What happens when you call or visit SARC

Calling SARC after a recent sexual assault or rape (in the past two weeks)

Following a sexual assault within the past two weeks, you can telephone SARC at any time of the day or night.

Call (08) 6458 1828 or 1800 199 888 (freecall from landlines)

 

During business hours, your call will be answered by a SARC counsellor. After 5pm, your call will be answered by an after-hours service that will ask your name, contact number and some basic details. A SARC counsellor will then call you back on the number you have provided. 

If you have experienced a sexual assault in the last two weeks, you may be invited to meet with a doctor and a counsellor at the SARC building in Subiaco (this includes in the evening). If you are injured (for example, if you have head injuries, you have lost consciousness or you are bleeding), you may be asked to go to the closest hospital Emergency Department. 

It’s your choice whether you report the sexual assault to the Police. You can use SARC services whether you choose to report to Police or not. SARC workers can assist you to report to Police if this is what you want. If you are undecided whether to involve the Police, you can talk this through with SARC workers.

Find out more about reporting to police and criminal proceedings (PDF)

Going to SARC after a recent sexual assault

After speaking to SARC on the telephone following a recent sexual assault, arrangements may be made for a doctor and counsellor to meet you at the SARC building in Subiaco, during the day or at night. You may like to bring a support person to this appointment.

During the appointment at SARC you will see a doctor and counsellor together. They will take you to a private room, explain SARC services and discuss confidentiality. The doctor will ask you some questions about what happened and any injuries or concerns you have. The details will be written down. The doctor may offer to collect forensic evidence (for example clothing, skin samples and photographs of bruising). This only happens if you would like it to. You’ll be able to talk through your options, so you can decide what you would like to happen.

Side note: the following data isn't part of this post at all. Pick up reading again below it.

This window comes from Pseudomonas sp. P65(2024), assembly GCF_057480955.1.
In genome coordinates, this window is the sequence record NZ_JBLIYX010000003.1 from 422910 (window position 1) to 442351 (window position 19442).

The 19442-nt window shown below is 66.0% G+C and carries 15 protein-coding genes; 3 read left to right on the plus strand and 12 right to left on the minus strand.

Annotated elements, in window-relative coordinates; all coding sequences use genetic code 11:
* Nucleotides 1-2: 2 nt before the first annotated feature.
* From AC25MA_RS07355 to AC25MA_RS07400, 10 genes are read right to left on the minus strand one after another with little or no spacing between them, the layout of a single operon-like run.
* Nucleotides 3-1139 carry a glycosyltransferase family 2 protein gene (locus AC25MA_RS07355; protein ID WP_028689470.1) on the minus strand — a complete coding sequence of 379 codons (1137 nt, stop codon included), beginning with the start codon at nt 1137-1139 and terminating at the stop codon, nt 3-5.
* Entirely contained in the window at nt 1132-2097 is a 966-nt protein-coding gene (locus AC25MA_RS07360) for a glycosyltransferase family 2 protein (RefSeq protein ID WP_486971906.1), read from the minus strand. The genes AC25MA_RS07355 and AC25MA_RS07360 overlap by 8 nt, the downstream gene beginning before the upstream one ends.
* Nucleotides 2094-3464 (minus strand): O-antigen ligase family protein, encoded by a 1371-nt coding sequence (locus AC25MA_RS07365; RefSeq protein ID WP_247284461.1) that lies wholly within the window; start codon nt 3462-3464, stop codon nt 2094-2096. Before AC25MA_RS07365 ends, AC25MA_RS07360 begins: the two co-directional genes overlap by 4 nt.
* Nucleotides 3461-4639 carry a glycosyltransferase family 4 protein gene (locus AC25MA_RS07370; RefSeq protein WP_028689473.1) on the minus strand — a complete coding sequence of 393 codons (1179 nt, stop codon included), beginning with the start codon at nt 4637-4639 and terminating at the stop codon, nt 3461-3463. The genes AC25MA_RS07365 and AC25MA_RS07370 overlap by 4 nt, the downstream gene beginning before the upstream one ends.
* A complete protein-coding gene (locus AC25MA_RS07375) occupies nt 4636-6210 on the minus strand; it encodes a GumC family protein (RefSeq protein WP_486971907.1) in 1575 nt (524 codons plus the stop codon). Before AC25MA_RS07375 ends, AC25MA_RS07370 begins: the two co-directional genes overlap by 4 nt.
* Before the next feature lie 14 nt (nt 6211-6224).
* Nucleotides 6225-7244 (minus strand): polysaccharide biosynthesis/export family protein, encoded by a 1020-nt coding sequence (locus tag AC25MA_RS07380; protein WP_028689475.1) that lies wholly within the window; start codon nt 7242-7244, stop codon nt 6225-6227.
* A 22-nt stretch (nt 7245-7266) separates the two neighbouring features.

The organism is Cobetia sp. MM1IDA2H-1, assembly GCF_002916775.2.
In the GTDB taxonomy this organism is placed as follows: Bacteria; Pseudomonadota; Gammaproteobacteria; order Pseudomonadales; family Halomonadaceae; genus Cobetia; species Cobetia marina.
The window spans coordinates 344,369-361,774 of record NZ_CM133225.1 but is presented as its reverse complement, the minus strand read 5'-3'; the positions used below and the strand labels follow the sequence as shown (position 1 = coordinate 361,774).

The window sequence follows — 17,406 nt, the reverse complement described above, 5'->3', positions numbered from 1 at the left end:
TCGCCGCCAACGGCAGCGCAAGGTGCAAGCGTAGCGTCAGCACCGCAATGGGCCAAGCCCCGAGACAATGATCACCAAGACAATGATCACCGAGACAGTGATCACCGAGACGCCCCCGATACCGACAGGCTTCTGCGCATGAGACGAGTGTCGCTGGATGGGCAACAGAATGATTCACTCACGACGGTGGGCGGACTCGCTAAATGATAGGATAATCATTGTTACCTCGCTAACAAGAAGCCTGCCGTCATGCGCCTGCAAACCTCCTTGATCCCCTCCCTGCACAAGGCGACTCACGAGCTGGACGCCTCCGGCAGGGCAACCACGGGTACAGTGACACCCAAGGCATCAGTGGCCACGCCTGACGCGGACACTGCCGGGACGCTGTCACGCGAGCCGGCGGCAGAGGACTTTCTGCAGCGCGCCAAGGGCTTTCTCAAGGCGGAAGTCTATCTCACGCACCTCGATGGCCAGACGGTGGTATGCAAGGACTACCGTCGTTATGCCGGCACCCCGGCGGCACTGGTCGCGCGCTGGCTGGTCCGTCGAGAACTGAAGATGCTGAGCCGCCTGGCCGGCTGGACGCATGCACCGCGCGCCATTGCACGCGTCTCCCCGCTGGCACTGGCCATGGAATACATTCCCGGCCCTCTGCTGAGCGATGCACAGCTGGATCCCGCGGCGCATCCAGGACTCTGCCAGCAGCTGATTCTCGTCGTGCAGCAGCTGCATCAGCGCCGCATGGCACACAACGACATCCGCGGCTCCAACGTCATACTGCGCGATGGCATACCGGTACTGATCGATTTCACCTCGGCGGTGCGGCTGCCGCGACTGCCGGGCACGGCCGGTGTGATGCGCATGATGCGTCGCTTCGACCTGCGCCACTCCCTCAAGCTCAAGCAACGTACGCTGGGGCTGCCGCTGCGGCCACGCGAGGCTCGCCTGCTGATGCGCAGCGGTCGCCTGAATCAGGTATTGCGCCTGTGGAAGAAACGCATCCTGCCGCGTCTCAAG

The counsellor will support you during any medical or forensic examinations done by the doctor. These examinations can take several hours, depending on the situation. The counsellor will make you feel as comfortable as possible, and during a long appointment, you will be offered drinks and sometimes a meal. There is a shower available to use at the end of the examination.

After the crisis appointment, you might be offered follow-up counselling. These counselling appointments aim to assist you to cope with the psychological impacts of sexual assault. It’s your choice to make a counselling appointment.

Calling SARC for crisis counselling (for emotional crisis from any unwanted sexual experience recently or in the past)

If you are in emotional crisis from an unwanted sexual experience (recently or in your past), contact SARC for crisis counselling over the phone between 8:30am and 11pm, any day of the week.

Call the crisis line on (08) 6458 1828 or freecall 1800 199 888 between 8:30am and 11pm.

 

After 4:30pm, your call will be answered by an after-hours service. They will ask your name, contact number and some basic details.

A counsellor will call you back on the number you have provided. The counsellor can provide telephone counselling and support until 11pm.